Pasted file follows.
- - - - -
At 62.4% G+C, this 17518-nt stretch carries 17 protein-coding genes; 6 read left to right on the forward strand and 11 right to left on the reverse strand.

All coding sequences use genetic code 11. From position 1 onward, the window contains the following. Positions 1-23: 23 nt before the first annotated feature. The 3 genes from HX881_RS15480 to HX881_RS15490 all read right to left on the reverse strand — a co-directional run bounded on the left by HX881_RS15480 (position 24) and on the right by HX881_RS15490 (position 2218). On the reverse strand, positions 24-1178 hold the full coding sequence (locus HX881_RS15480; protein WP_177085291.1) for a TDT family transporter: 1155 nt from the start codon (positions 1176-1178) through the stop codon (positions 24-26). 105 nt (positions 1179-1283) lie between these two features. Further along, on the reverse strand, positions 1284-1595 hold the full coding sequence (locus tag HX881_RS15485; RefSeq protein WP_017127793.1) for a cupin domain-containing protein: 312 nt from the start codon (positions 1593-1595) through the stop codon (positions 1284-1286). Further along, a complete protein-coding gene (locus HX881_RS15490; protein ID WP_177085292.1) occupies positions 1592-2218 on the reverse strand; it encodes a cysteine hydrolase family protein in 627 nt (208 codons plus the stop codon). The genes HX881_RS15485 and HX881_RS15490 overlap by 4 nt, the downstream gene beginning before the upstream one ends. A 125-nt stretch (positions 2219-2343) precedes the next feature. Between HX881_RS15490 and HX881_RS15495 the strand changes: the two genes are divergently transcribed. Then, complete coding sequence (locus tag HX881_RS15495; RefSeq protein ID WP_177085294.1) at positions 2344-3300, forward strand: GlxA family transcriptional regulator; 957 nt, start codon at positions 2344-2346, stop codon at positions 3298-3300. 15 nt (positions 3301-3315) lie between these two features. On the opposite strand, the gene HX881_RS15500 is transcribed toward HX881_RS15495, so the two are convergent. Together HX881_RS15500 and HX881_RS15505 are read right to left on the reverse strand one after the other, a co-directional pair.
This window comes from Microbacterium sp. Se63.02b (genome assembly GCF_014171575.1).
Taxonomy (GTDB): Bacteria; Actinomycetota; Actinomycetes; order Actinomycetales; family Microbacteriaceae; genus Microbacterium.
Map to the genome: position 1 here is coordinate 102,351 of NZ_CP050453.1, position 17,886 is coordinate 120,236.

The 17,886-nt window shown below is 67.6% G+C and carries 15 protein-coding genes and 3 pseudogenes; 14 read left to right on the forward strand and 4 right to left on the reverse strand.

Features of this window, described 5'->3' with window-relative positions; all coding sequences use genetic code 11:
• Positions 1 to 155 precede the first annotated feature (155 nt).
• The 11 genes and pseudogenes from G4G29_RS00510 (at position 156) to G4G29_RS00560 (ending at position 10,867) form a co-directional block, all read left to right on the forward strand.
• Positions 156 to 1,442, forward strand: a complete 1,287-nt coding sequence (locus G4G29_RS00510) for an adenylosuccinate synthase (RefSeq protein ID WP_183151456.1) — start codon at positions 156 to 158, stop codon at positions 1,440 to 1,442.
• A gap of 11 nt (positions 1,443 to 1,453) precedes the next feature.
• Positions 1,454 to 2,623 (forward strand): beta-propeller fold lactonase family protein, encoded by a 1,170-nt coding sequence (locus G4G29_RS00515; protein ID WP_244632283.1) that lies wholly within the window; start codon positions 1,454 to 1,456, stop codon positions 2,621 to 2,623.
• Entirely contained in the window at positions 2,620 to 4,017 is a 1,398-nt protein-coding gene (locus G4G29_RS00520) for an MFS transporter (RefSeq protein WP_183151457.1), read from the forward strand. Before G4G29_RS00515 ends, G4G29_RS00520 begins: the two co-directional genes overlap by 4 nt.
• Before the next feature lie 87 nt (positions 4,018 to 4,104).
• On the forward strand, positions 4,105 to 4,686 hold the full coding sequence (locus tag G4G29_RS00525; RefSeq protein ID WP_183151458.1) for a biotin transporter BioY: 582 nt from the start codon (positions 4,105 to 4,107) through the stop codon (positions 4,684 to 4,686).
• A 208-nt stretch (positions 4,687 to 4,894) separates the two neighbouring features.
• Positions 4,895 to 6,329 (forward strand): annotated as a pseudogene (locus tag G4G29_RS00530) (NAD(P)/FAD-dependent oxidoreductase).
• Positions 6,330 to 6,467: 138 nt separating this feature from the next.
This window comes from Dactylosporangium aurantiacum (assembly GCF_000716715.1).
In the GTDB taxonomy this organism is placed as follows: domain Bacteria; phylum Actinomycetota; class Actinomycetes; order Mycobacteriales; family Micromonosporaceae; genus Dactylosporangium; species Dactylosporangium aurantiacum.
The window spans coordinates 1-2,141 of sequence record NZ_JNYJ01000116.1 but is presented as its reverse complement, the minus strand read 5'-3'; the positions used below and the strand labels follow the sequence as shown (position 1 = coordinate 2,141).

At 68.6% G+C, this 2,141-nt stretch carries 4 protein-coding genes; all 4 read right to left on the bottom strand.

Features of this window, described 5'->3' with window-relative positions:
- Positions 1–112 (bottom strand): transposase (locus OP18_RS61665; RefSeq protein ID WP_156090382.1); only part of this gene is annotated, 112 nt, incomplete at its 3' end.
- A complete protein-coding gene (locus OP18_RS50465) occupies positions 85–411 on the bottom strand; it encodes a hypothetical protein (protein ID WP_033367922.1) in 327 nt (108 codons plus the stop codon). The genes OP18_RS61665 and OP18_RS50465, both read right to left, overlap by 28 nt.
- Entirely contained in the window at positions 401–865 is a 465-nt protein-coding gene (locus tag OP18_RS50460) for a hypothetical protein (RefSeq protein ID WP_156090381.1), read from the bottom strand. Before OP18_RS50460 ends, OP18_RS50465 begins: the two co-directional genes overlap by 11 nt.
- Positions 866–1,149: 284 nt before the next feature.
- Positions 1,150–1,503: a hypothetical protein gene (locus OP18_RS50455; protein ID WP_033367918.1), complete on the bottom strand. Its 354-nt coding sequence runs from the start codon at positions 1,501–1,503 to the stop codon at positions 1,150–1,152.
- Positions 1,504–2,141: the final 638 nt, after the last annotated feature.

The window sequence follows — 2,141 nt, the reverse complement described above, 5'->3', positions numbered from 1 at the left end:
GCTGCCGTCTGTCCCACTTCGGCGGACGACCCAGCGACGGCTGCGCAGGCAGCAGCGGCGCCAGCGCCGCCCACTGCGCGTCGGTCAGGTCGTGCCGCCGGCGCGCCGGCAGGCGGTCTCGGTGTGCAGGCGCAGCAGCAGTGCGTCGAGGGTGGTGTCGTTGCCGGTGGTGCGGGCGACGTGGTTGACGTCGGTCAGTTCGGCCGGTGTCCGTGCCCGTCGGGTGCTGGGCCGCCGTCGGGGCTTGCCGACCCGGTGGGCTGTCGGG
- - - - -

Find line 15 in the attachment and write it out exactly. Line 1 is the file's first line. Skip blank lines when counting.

• On the forward strand, positions 4,105 to 4,686 hold the full coding sequence (locus tag G4G29_RS00525; RefSeq protein ID WP_183151458.1) for a biotin transporter BioY: 582 nt from the start codon (positions 4,105 to 4,107) through the stop codon (positions 4,684 to 4,686).